What Clyde Griffiths Sees

One of the stranger aspects of An American Tragedy is that Clyde Griffiths, in every scene in the book he is featured, measures himself and his worth against every person in proximity. Clyde lacks confidence and fortitude, and his primal instinct is to know who can help or hurt him. It’s a disturbing trait and it gets more frightening the more it happens, and it happens all the time. Madness! I’m 25% done with An American Tragedy and Clyde’s personality is going to do him in; I know enough about the book without having read it, but I’m glad to be reading this now, for despite its flaws it is a terrifying novel.


On reading two novels at once

I don’t recommend reading two novels at once, but it can be done if the novels are drastically different from one another, separated by what normally separates books; tone, style, setting and characters. The two novels I’m reading at the moment both feature young men on the make who commit murder, and that’s the only thing they have in common.

I’m a third done with Stendhal’s The Charterhouse of Parma, and I’m reading a chapter a day in the morning. The Richard Howard translation is flawless, and it’s a novel I could complete over a long weekend if I wanted to–it reads easy and smartly and moves fast as a book with 200,000 words can move.

In the evening I’m reading Dreiser’s 300,000 word novel An American Tragedy, an American novel, written in a not-smooth style of the 1920s. The novel concerns the fate of young Clyde Griffiths, a child of wayward preachers who looks to get past penury and make a place for himself in the glamorous set, a set he sees up close in hotel and club rooms where he is a bellboy, an outsider. Tragedy’s prose is clunky but it’s not badly written, and I’m getting through it quickly.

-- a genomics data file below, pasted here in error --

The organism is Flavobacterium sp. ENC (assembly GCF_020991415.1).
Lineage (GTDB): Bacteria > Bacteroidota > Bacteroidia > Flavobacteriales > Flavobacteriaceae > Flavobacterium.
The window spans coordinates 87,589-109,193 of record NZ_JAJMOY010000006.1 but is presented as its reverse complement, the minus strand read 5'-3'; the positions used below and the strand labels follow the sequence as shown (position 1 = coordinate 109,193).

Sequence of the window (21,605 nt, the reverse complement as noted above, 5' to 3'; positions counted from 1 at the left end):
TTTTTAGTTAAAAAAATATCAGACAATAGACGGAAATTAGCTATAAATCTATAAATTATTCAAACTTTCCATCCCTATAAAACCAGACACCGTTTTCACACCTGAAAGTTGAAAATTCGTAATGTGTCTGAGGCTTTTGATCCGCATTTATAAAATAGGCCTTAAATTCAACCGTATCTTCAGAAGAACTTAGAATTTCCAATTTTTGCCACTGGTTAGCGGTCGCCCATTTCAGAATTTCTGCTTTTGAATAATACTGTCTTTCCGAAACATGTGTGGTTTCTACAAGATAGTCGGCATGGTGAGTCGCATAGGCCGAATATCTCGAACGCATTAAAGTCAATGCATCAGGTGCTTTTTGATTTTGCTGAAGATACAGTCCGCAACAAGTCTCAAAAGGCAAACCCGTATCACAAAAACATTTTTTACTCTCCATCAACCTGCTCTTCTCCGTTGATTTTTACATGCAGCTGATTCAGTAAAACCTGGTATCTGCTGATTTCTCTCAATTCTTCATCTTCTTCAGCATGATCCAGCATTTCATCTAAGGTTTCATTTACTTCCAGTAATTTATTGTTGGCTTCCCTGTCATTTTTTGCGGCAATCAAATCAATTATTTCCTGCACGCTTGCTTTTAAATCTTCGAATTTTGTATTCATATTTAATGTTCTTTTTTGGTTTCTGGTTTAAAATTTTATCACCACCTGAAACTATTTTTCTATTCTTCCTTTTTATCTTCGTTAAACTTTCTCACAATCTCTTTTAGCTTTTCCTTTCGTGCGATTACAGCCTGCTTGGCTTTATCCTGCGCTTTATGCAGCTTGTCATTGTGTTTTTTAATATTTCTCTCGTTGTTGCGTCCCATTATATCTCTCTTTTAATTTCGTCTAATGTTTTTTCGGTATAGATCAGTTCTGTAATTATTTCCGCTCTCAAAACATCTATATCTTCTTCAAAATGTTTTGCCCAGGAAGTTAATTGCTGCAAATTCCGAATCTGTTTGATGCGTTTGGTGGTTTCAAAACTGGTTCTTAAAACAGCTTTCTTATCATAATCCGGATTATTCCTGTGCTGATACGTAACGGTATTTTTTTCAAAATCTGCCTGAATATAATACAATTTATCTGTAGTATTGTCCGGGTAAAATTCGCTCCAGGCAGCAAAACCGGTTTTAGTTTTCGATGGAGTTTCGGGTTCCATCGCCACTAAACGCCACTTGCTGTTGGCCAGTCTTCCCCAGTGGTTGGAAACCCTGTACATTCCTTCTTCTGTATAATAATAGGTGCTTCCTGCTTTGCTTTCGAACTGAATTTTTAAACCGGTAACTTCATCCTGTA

Notes on Part 3 of "The Manor"

  1. Nothing goes right for Calman; his kid is a brat, Clara treats him like shit. Finally he packs up and leaves and heads off to live in piety with Jochanan.
  2. Clara hooks up with Lipkin, one of Ezriel’s buddies, and gets pregnant by him. He wants nothing to do with Clara. Her father upbraids her, but there’s nothing he can do; Calman signed over his business affairs to his son-in-law Joel.
  3. Chapter 3 features lots of young people in conversation about the future, politics and religion. Ezriel is the focal point–strange how most of the Jacoby daughters are now minor characters compared to their husbands, but still they loom large, especially Miraim who remains outcast.
  4. Singer’s good with the shift in perspective of the young. The prose is more lively and deals with harsh matters harshly, not the calm tones of Calman when he was on the upswing.
  5. 50 pages left

Notes on Part 2 of "The Manor"

  1. Calman’s wife Zelda dies, his daughters have all moved out and on
  2. Clara, daughter of one of Calman’s competitors, makes a flirty play for Calman.
  3. Miriam’s eloping with Lucian shames Calman, the town starts gossiping about him.
  4. Felicia, the Count’s daughter, marries a doctor
  5. Calman and Clara marry in a weird ceremony in Warsaw
  6. big hubub when the rabbi dies; Jochanan gets the gig after playing that he didn’t want it.
  7. Calman’s blown away by his new wife’s freewheeling nature, that she dances with other men, that she’s about as pious as a prostitute.

Notes on Part One of "The Manor"

  1. a multi-character two-family saga, principally that of Calman Jacoby and his 4 daughters
  2. 1863 Poland, a Polish uprising against Russia has been crushed.
  3. Jews now admitted into cities; Calman takes over lease of a manor that belonged to the Count
  4. The Count was sent to Siberia; his son was one of the failed revolutionaries, now in hiding
  5. Miriam is best-realized daughter; falls in love with the Count’s son and elopes to Paris
  6. Other daughters marry Jews; Ezriel gets enlightenment bug, likes secular books, goes to Warsaw to study
  7. lots of good description of nature and business and celebrations. And food
  8. Lots of silly jokes, good with minor details of minor characters (drivers, cooks, maids)
  9. a reader is always aware of non-Jews discussing/observing Jews. Not heavy-handed, more matter-of-fact